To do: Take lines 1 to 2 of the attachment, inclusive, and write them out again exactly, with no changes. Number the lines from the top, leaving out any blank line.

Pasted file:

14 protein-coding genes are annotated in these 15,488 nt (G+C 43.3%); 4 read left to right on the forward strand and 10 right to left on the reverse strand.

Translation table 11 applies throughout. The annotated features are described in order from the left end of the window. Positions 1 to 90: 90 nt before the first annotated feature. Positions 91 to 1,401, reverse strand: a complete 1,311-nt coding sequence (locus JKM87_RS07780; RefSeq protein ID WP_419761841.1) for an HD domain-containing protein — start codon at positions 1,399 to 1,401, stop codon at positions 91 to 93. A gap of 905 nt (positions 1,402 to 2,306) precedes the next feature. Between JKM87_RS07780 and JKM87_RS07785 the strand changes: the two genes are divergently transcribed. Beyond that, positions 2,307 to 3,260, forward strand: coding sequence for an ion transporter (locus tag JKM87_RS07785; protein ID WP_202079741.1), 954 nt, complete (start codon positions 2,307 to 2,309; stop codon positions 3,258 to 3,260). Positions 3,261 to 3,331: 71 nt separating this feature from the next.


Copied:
14 protein-coding genes are annotated in these 15,488 nt (G+C 43.3%); 4 read left to right on the forward strand and 10 right to left on the reverse strand.

Translation table 11 applies throughout. The annotated features are described in order from the left end of the window. Positions 1 to 90: 90 nt before the first annotated feature. Positions 91 to 1,401, reverse strand: a complete 1,311-nt coding sequence (locus JKM87_RS07780; RefSeq protein ID WP_419761841.1) for an HD domain-containing protein — start codon at positions 1,399 to 1,401, stop codon at positions 91 to 93. A gap of 905 nt (positions 1,402 to 2,306) precedes the next feature. Between JKM87_RS07780 and JKM87_RS07785 the strand changes: the two genes are divergently transcribed. Beyond that, positions 2,307 to 3,260, forward strand: coding sequence for an ion transporter (locus tag JKM87_RS07785; protein ID WP_202079741.1), 954 nt, complete (start codon positions 2,307 to 2,309; stop codon positions 3,258 to 3,260). Positions 3,261 to 3,331: 71 nt separating this feature from the next.